Odysseus

“Odyssey” is an acclaimed account by the notable Greek author Homer. The epic describes the lengthy journey home of the king of Ithaca, Odysseus, after the Trojan War. Odysseus boasts and tells amusing stories of his protracted adventure from visiting the island of Helios— the Greek Sun God— to a year long sexual affair with the beautiful sorceress Circe. Odysseus has obvious flaws, like his imperious arrogance; nonetheless, he is a beloved hero to the people of Ithaca.

Odysseus discloses stories that portray him as being an overly confident, conniving troublemaker; yet he is also logical and courageous enough to get out of that same trouble. He also yearns for knowledge, even disobeying rules to do. As the epic continues, he begins to display more positive heroic qualities that can be attributed to maturity. Scenes in book 9 and 11 of “Odyssey” are exemplary of how Odysseus shows growth in wisdom and self discipline. In book 9, he demonstrates self control by resisting the urge of revealing his name to the Cyclops. In book 11, prophet Tiresias reveals Odysseus’s fate, and says to him that in order to return home he should, “… have the power to curb their wild desire and curb your own… Leave the beasts unharmed, your mind set on home, and you may still reach Ithaca…” (Lines 125-126). Odysseus takes head to Tiresias’s foresight, and he is obedient and restrains himself from eating the cattle.

Odysseus has remarkable hubris, but he is intelligent and resilient. Since he won the Trojan War, his reputation as hero never ceased because of his flaws. The people of Ithaca saw an immaculate leader, and the gods saw a witty, courageous mortal. Sundiata and Odysseus had favorable characteristics, and their respective cultures contributed to their heroism.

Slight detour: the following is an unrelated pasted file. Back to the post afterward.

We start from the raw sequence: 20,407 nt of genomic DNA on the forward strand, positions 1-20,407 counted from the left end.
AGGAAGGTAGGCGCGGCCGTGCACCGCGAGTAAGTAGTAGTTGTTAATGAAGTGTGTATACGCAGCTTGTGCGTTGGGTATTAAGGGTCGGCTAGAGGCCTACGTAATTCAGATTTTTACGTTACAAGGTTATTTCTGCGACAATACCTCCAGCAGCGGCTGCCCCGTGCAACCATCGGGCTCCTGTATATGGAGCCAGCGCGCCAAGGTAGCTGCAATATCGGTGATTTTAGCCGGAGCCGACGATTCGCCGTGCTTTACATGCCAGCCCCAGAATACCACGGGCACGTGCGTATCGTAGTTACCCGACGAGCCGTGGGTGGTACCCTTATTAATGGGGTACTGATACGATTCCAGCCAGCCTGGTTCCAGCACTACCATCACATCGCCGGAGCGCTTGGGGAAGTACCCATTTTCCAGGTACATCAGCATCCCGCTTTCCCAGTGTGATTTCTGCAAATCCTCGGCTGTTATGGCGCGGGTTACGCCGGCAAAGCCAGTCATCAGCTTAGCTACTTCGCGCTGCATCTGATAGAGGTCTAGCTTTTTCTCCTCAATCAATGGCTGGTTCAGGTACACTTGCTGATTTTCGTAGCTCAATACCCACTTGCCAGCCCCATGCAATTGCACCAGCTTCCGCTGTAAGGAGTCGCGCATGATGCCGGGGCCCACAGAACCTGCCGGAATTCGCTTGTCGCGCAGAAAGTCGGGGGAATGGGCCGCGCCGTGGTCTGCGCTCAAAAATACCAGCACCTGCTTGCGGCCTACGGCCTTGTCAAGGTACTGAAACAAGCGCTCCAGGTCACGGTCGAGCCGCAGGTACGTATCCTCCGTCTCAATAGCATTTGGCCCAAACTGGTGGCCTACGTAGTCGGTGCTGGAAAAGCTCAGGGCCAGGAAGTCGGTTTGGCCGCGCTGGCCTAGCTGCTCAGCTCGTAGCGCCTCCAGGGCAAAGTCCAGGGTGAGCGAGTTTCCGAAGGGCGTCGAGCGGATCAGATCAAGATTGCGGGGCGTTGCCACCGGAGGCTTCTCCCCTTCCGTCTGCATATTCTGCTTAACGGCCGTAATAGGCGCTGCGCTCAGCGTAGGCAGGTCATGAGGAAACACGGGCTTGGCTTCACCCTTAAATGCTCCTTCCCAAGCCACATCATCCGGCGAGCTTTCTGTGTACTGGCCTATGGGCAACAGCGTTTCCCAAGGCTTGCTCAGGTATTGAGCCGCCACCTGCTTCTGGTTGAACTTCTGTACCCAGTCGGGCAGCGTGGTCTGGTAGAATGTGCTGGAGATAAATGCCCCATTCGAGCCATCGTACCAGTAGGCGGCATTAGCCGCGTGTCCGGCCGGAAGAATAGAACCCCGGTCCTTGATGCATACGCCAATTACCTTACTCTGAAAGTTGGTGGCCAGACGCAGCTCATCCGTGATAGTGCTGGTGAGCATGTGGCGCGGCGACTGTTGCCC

Comparison and Contrast

The oral compositions of Sundiata and Odysseus narrate likeable qualities that earned the heroes respect by their people. Although from different cultures, Sundiata and Odysseus have similar morals. Foremost, predetermination is an important theme in both epics that is displayed in the characters and their cultures. Predetermination is the idea that one’s fate is predetermined by a god (Definitions of predetermination). His or her destiny must and will be fulfilled regardless of any circumstance. As mentioned previously, Sundiata’s destiny to be “more mighty than Alexander the Great,” was foretold by the soothsayer. In the “Odyssey,” Odysseus’ destiny is to return to Ithaca alone after a long, treacherous journey. Zeus declares his destiny; and although Odysseus May defy the gods, he believes in their power.

Another outstanding similarity between Sundiata and Odysseus is the supernaturalism in the epics. Mali is portrayed to be a world where unnatural beings like witches and sorcerers execute supernatural tasks (e.g., communicating through animals), and human beings sometimes have the power to do so as well. For example, Sundiata was crippled until the age of seven. On the day he began to walk, he proceeded to tear a giant baobab tree from the roots, carried it on his back, and placed it in front of his hut (20-22). Soothsayers, dreams, and prophecies imperative to the Malina culture, and the belief in such phenomena continues the civilization. The “Odyssey” is a world where gods are incompatible to humans, but the humans interact with the gods as if they are equals.

Lastly, Sundiata and Odysseus differ in their romanticism. Sundiata is negligent from any romantic aspect of life, almost disregarding his marriage. However, Odysseus is a promiscuous man, and had relations with many women, including the nymph Calypso.

 

Conclusion

The “Odyssey” and “Sundiata: An Epic of Old Mali” are remarkable epics that feature respected heroes from Greek and West African cultures. Heroism is crucial in a society because of the values it represents. Historical epics are as important nowadays because of the insight they give into the times and progression of ancient civilizations. Sundiata and Odysseus are leaders with different values relative to their respective cultures and beliefs. However, the qualities they share supersede any discrepancies between the two.